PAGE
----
High-Temperature Hydrogen Attack on 2.25Cr-1Mo Steel: The Roles of Residual Carbon, Initial Microstructure and Carbide Stability

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Alshahrani, MAM 
Ooi, SW 
Colliander, M Hörnqvist 
El-Fallah, GMAM 
Bhadeshia, HKDH 

jats:titleAbstract</jats:title>jats:pHigh temperature hydrogen attack is a damage mechanism that occurs in critical steel components in petrochemical plants and refineries when the hydrogen penetrates the steel and reacts with the carbides within to produce pores containing methane. With the motivation of understanding the role of carbide stability on the reaction with hydrogen, samples of a classic 2jats:inline-formulajats:alternativesjats:tex-math$$\frac{1}{4}$$</jats:tex-math><mml:math xmlns:mml="http://www.w3.org/1998/Math/MathML"> mml:mfrac mml:mn1</mml:mn> mml:mn4</mml:mn> </mml:mfrac> </mml:math></jats:alternatives></jats:inline-formula>Cr-1Mo steel were subjected to a variety of heat treatments that generate a corresponding variety of precipitates, prior to exposure to high-pressure hydrogen in an autoclave. Using quantitative carbide, porosity and microstructural characterisation, it has been possible to demonstrate the roles of four variables: (a) the carbon residue present in the ferrite; (b) the non-equilibrium chemical composition of carbide; (c) the fraction of the carbide that is closest to the thermodynamic equilibrium state and (d) the initial microstructural state, i.e., whether it is martensitic or bainitic prior to heat treatment.</jats:p>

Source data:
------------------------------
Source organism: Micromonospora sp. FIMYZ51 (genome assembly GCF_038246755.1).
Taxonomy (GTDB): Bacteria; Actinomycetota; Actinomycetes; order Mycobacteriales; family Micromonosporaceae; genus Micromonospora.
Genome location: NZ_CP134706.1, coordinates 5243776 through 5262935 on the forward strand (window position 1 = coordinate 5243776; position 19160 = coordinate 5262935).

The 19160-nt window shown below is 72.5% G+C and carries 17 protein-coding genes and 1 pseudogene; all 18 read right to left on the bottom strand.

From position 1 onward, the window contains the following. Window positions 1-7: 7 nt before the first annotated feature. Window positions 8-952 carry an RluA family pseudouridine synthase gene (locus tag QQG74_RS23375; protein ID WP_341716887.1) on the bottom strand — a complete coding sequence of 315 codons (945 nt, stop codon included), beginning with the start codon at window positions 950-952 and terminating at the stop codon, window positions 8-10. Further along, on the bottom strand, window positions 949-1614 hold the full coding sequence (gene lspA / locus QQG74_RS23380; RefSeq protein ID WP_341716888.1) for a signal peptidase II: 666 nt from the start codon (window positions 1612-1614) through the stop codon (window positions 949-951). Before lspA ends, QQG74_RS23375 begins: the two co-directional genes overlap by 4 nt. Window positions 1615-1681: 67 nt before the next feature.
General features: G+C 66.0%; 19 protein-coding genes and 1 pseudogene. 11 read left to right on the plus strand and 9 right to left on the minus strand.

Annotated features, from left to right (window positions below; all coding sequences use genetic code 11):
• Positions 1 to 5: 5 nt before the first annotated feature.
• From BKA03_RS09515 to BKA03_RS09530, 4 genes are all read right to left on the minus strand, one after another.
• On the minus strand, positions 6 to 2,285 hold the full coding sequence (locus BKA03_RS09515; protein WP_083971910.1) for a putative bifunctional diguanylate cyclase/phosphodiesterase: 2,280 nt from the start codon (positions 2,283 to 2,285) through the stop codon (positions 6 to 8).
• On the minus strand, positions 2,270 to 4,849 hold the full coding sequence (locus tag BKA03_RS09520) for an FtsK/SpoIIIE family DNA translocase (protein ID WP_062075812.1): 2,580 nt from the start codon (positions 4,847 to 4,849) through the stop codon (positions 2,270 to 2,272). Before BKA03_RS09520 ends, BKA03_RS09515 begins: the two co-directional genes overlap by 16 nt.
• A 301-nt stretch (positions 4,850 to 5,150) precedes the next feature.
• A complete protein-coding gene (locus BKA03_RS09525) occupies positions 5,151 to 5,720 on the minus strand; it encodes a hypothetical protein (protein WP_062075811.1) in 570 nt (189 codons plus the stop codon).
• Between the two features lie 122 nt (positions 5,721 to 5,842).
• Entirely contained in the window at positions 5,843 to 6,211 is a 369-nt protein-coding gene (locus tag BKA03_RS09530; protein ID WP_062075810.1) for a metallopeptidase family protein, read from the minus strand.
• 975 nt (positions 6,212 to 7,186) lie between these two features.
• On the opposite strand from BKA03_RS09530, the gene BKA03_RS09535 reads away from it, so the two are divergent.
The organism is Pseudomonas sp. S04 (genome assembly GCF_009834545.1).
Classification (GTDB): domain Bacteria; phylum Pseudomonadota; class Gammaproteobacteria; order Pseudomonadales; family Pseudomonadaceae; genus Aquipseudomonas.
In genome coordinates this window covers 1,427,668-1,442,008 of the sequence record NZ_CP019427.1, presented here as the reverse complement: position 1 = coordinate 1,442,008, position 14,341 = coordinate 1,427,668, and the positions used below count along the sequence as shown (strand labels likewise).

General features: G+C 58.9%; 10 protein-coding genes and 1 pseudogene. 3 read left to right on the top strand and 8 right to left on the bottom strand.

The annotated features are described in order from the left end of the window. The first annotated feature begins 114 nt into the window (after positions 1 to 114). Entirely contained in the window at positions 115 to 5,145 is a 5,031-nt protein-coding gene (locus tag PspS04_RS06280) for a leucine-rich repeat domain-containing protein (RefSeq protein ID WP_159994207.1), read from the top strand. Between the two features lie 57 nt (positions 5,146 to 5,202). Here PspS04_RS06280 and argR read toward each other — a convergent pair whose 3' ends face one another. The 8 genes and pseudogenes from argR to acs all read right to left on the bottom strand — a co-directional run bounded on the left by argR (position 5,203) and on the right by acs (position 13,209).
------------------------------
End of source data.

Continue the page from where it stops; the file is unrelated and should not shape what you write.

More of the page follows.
40 Engineering, 4017 Mechanical Engineering
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Metallurgical and Materials Transactions A
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Springer Science and Business Media LLC